25 August 2016
The journey to become an Engineer is long, difficult and often challenging. But it is one of the most worthwhile and satisfying things I've ever done. Plus there is a tonne of memes to help you get through!
The academic challenges are very rewarding and fulfilling as you make your way through the degree. To compliment the academic journey is a very strong practical emphasis that prepares a young engineer for the professional world.
There is a requirement to complete 60 days of work experience to graduate as an Engineer in Australia. Now this is where it gets tricky and even scary. 60 days is a long time, and is a big commitment for a company to train and monitor a new baby engineer. So I needed to stand out from the crowd, make an impression.
When the application process commenced I updated my resume, cover letter, threw on my best threads and started introducing myself to every single engineering company and their dog on the Sunshine Coast. I received rejection after rejection, the classic ‘maybe try later’ or ‘sorry we don’t have the work’. The rejections reminded me of grade 7 blue light discos, not getting a dance.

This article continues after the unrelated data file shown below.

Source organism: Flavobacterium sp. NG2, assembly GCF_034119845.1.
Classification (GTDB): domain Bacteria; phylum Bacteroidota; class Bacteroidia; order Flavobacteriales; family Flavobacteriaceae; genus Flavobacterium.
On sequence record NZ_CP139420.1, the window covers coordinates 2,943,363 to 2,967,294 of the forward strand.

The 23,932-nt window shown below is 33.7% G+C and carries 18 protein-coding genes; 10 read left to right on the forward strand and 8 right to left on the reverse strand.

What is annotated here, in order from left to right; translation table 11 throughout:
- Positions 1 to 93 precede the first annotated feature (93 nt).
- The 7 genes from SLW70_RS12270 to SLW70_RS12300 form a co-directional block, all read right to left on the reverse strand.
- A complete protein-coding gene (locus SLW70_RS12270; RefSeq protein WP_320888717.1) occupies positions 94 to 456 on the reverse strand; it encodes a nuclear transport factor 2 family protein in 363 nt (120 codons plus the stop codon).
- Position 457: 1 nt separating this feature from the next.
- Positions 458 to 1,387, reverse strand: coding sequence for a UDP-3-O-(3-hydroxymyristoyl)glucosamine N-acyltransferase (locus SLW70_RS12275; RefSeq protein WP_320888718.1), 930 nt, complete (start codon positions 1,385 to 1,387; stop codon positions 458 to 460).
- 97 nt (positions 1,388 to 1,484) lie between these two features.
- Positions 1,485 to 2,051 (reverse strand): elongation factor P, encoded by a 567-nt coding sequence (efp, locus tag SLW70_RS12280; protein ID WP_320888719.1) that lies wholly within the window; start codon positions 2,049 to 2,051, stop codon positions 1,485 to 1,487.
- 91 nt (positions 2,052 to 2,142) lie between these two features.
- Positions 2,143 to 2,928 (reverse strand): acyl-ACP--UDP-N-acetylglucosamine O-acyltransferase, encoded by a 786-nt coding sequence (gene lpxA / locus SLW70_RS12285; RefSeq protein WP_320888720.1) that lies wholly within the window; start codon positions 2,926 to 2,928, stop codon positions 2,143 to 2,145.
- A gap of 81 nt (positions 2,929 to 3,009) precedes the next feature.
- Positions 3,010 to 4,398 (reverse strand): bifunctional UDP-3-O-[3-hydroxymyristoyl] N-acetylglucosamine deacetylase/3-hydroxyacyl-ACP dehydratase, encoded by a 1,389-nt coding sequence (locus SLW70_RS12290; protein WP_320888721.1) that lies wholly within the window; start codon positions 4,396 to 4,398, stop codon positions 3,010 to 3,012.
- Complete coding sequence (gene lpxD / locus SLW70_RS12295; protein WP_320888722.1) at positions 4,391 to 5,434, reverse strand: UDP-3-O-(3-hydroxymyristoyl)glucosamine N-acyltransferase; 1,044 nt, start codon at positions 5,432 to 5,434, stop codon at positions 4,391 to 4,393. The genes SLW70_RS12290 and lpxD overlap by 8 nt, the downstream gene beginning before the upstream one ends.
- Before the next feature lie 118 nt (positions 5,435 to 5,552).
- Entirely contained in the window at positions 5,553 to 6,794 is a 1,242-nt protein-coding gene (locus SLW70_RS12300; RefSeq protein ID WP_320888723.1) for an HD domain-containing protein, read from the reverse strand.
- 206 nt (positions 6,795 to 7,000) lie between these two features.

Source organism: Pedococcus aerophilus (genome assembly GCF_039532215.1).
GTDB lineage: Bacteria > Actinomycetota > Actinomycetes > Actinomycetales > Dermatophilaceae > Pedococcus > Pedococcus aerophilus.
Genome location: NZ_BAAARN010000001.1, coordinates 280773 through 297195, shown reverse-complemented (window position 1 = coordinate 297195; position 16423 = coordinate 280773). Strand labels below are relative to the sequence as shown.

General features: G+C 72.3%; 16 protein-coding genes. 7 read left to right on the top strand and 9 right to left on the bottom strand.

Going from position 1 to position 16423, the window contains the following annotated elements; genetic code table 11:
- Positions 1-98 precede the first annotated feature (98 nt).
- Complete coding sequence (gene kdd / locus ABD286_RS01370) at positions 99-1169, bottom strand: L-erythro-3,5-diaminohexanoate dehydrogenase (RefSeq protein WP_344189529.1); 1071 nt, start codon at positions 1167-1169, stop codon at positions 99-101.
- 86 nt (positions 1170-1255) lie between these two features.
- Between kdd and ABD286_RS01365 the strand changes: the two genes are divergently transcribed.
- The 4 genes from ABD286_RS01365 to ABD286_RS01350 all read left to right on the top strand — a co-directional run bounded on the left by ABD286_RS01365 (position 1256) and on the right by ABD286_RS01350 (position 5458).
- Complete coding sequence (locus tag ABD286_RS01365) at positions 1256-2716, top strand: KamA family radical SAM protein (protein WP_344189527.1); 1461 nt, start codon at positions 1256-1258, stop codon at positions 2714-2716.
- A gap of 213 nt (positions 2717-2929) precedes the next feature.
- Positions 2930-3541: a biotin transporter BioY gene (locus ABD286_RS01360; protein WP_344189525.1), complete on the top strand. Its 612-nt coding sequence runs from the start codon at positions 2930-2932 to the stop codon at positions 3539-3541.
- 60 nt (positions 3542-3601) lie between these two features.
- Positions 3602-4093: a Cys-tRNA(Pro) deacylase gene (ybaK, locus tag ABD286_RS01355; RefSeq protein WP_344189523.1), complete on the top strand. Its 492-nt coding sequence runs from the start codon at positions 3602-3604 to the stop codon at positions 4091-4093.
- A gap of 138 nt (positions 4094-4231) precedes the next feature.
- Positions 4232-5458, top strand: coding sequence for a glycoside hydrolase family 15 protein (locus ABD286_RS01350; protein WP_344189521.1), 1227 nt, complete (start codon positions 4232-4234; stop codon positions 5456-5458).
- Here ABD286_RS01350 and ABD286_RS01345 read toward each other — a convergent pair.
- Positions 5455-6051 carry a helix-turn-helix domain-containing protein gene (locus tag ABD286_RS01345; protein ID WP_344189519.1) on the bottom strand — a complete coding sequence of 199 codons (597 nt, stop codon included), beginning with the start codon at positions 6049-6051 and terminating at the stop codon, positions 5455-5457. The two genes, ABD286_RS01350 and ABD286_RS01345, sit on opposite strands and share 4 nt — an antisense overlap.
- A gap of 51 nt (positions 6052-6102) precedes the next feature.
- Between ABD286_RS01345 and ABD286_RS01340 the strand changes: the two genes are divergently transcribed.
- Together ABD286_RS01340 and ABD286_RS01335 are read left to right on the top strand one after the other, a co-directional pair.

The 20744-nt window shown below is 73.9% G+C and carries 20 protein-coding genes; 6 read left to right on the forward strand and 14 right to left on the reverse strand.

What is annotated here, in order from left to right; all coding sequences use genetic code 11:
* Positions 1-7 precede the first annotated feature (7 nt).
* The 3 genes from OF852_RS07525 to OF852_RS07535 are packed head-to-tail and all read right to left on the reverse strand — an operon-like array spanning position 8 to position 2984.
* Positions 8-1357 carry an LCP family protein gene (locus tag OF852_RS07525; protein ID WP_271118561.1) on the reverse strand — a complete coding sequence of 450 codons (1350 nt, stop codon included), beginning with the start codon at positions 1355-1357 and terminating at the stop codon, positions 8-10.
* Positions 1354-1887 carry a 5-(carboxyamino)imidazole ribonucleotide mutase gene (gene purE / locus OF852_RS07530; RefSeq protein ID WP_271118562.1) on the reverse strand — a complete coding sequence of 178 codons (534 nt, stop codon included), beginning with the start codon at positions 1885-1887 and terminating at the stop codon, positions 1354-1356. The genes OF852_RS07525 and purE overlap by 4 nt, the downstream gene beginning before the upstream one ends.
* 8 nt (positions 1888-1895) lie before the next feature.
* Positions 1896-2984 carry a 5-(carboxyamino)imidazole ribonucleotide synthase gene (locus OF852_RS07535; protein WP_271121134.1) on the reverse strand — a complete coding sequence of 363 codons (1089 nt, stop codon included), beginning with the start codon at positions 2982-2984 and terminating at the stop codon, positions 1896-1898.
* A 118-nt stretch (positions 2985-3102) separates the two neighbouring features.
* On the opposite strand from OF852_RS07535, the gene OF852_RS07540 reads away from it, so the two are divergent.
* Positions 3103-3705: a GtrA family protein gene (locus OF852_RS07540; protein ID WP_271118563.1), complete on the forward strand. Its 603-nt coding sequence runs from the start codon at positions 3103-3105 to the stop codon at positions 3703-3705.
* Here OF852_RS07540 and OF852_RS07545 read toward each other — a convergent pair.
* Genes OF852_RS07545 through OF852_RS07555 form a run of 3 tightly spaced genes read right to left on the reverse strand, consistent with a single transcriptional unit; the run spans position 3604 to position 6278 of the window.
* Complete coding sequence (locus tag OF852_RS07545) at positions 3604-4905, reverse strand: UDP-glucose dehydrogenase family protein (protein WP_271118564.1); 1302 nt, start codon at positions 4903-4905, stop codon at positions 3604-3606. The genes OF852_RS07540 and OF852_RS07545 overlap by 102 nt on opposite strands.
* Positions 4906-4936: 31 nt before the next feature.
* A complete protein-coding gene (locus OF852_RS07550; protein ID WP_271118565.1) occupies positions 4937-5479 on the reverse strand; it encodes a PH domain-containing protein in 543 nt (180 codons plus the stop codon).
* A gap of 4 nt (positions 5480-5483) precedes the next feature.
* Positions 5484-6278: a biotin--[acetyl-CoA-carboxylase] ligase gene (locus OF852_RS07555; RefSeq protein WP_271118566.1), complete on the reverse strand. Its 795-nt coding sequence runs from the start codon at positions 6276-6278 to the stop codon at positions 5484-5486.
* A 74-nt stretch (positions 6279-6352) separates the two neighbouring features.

I made some changes to my resume, took on some extra curricula’s and joined some social clubs and guess what?! The next company offered me a gig as an Undergraduate Engineer. Shadforths Civil Engineering is a well-known company on the Coast that is involved in many developments and community organisations and I was the latest team member.
I started working on the Bells Creek Arterial, on the Caloundra South Development in a series of teams. Every day was different, exciting and fulfilling. One day I would be monitoring water quality in sediment basins and the next learning to drive dump trucks and excavators. I learnt how to communicate with the client, which was Stocklands, I built relationships with the Shadforths hierarchy and even got to get my hands dirty with the labourers.
Joining a new company does not limit a person to just stay within the office. I joined the company’s OZ tag team, went to social golf days and dinners.
Before I could blink, my 60 days had come to an end. On the last Friday afternoon I went to meet up with the team, to what I thought was my farewell. That didn’t happen. Instead I was offered an ongoing role throughout my final year of study! I was absolutely stoked and that is where I am now.
By James Ghent.